The #AMadoption series follows a general path of additive manufacturing (AM) adoption that companies have successfully been using for the past few years. After you’ve ascertained your general strategy and found your top candidate applications, it’s time to get down to the nitty gritty. The devil is in the details, especially when it comes to AM. You will observe that details are important in each and every step from here on out. This makes the group of specialists from different disciplines that you’ve identified in step 1 so important throughout this journey. Step 2 is identifying specific items to focus on and meticulously calculate their cost. For that we need to first refine the milestones and timelines.
Milestones or Millstones?
As with every program, early wins are important and can fuel progress and interest in the company. This makes the early milestones set for the AM adoption very important, if they are easy, they may fail to impress but also if they’re overambitious, and therefore take too long, they may be lackluster. Some companies find parts in their engineers’ drawers that they were not able to produce in the past and can now use AM to produce. There is always the possibility to design for AM a new part that is currently being contemplated – this is an important step to take but will take time and may not give a quick win, if that is what you want. However, including a milestone of identifying 1-2 parts that are being currently designed and will be designed initially for AM production is a great milestone if there is buy-in from the engineering/design department. Alternatively, it’s about finding an existing part where we can demonstrate that AM enables a better outcome overall for that part. Finding 2-3 parts like that and conducting a full comparison is a great initial milestone.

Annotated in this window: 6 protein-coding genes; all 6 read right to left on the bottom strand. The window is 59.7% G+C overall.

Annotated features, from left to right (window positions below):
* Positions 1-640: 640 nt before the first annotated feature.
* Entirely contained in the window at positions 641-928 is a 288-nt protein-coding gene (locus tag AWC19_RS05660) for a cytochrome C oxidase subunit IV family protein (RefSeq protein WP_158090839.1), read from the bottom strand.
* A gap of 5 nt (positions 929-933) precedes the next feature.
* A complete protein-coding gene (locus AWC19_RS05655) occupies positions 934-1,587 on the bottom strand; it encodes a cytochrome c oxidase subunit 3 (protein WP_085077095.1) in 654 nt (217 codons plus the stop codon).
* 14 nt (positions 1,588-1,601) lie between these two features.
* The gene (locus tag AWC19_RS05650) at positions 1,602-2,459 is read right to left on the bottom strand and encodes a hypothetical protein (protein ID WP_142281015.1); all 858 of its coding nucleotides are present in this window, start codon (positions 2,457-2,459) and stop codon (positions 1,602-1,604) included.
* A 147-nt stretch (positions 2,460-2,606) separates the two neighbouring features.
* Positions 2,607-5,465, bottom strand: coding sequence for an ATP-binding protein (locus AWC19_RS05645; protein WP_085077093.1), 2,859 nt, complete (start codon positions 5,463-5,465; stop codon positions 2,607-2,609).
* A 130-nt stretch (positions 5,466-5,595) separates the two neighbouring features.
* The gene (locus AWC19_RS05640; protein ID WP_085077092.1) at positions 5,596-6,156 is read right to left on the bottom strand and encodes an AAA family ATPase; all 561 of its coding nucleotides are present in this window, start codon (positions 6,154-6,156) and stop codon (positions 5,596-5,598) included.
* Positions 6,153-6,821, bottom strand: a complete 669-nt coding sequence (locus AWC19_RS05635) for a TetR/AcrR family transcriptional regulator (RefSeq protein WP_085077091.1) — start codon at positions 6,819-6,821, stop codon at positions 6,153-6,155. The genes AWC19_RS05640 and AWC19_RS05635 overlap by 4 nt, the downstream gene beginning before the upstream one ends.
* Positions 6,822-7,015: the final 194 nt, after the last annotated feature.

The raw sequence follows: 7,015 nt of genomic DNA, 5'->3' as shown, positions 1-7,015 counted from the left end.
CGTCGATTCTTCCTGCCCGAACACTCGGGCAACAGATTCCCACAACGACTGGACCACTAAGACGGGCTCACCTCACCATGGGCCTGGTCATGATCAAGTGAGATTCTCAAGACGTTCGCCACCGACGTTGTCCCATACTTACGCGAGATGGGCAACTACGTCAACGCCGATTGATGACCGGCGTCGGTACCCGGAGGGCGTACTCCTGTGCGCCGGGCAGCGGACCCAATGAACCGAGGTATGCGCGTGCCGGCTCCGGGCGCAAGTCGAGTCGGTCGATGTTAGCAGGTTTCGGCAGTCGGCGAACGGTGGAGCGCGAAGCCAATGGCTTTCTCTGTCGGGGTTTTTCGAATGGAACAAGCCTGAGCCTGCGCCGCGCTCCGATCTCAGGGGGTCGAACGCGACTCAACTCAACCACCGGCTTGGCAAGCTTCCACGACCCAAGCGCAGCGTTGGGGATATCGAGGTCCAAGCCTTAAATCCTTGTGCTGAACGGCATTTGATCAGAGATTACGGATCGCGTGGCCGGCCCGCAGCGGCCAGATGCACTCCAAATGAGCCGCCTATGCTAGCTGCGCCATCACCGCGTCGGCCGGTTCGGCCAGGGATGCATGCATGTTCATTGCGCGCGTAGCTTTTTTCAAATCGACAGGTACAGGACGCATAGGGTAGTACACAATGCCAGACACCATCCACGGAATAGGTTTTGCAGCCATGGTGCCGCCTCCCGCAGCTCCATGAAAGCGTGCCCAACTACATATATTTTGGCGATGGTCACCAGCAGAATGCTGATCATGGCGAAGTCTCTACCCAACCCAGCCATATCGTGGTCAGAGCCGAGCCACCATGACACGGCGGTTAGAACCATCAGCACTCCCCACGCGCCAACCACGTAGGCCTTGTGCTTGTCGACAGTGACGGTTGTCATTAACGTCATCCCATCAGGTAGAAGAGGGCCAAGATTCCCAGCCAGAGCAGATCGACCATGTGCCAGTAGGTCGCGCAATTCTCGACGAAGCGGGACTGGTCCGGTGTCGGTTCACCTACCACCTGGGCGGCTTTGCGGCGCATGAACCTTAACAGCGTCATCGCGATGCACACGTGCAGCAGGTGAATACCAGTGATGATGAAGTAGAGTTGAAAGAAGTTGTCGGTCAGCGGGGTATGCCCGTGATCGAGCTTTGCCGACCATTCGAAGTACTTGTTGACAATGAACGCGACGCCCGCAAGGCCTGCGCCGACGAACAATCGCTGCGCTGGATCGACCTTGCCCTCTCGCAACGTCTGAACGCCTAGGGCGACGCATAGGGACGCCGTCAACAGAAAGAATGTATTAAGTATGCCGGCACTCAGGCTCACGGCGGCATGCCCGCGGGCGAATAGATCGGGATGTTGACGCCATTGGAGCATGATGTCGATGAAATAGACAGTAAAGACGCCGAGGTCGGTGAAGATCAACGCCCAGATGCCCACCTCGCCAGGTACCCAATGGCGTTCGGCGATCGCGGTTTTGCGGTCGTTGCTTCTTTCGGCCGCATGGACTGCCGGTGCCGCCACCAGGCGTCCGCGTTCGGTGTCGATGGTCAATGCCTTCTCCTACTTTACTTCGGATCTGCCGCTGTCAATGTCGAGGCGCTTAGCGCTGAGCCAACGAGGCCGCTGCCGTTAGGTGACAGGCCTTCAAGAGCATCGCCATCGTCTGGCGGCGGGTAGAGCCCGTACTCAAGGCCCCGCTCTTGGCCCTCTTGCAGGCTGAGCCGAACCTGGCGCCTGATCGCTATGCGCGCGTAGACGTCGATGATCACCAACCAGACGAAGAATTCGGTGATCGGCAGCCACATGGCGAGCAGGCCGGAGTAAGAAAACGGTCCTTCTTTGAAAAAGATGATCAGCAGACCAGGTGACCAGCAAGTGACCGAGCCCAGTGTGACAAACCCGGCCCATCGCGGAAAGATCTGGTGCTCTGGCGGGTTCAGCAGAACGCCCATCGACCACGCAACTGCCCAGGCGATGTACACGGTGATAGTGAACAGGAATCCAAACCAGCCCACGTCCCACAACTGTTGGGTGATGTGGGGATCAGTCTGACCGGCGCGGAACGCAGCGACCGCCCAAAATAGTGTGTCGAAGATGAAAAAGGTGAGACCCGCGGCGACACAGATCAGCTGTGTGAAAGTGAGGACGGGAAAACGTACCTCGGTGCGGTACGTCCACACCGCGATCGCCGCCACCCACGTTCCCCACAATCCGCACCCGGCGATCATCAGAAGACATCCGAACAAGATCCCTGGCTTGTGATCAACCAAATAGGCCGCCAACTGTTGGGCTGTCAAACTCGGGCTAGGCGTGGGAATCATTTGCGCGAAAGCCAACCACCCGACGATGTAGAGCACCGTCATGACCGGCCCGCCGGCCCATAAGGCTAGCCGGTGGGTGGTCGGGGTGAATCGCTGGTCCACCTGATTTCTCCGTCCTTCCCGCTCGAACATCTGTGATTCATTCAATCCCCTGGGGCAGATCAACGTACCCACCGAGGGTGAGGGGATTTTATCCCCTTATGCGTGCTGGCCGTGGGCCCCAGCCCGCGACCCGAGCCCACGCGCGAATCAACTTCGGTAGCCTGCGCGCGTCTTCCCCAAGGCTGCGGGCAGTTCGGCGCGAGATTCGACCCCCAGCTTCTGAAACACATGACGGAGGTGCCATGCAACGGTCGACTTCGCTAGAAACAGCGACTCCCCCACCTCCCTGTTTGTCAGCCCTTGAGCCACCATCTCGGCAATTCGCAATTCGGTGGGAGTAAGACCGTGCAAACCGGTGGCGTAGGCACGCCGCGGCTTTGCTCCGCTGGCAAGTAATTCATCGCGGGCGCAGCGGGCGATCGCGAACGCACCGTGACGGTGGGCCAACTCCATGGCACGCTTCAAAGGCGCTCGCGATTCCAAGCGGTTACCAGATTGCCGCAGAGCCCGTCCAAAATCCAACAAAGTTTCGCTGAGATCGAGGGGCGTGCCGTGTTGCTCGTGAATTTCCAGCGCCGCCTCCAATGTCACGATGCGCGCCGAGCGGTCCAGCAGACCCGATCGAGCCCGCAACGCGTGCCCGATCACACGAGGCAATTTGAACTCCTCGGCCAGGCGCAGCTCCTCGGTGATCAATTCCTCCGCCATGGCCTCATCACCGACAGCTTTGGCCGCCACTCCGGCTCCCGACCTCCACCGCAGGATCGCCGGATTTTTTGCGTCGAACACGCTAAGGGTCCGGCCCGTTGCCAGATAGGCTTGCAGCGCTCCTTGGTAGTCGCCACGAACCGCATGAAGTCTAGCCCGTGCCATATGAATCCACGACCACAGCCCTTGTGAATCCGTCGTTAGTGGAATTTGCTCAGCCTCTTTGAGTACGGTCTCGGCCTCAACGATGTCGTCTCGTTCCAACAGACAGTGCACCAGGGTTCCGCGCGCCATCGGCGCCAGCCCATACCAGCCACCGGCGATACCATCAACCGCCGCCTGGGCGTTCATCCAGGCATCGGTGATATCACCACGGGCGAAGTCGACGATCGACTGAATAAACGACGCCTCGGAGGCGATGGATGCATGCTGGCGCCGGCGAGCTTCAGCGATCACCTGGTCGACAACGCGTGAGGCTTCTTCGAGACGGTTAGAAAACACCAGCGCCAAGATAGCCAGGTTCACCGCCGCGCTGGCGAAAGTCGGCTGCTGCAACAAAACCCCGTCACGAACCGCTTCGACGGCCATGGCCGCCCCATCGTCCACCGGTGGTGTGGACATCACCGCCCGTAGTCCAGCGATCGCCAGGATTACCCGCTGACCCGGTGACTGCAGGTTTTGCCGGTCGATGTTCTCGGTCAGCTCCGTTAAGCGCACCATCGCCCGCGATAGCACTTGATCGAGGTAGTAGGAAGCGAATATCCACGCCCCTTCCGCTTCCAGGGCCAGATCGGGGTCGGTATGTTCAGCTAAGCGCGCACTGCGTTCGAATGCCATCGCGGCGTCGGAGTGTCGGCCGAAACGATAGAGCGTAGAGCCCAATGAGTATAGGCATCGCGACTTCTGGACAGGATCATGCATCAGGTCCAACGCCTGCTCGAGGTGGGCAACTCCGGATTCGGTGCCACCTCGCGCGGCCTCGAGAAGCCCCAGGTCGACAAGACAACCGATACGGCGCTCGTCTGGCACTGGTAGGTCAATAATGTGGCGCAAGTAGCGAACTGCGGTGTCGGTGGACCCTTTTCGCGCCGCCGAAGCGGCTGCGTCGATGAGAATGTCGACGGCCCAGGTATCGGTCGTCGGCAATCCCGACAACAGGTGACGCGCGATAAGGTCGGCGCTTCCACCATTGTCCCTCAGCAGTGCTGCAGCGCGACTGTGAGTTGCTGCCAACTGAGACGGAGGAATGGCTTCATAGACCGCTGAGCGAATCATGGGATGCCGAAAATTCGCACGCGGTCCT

Part Selection Criteria
The first issue is which parts are 3D printable. There are software solutions that can help with that – 2 Israeli startups are favorites in this category: Printsyst (who are currently offering a free trial) and Castor3d. They also help with some of the cost and volume questions. However, you have to be careful to consider your own company’s experience and situation in order to choose the right 2-3 first items from the potentially many parts that pass this software sieve. Your criteria of course reflect the priorities and overall strategy of your company. It might be that fulfilment time is an issue, or maybe the ability to customize something, or service an obsolete item that is favored by influencers in your industry. I would also suggest one more direction to look into: what happened to your company during COVID-19? Where was it singed? Were there supply chain failures and if so, what were their economic consequences and how did the company overcome them? Being able to choose one of those crucial parts that cause customers to leave you for failing to deliver it can make your successful milestone very meaningful for your organization. In this case, you also need to take these economic losses in to consideration in your costing – this is a company-wide gain/loss that must also be calculated.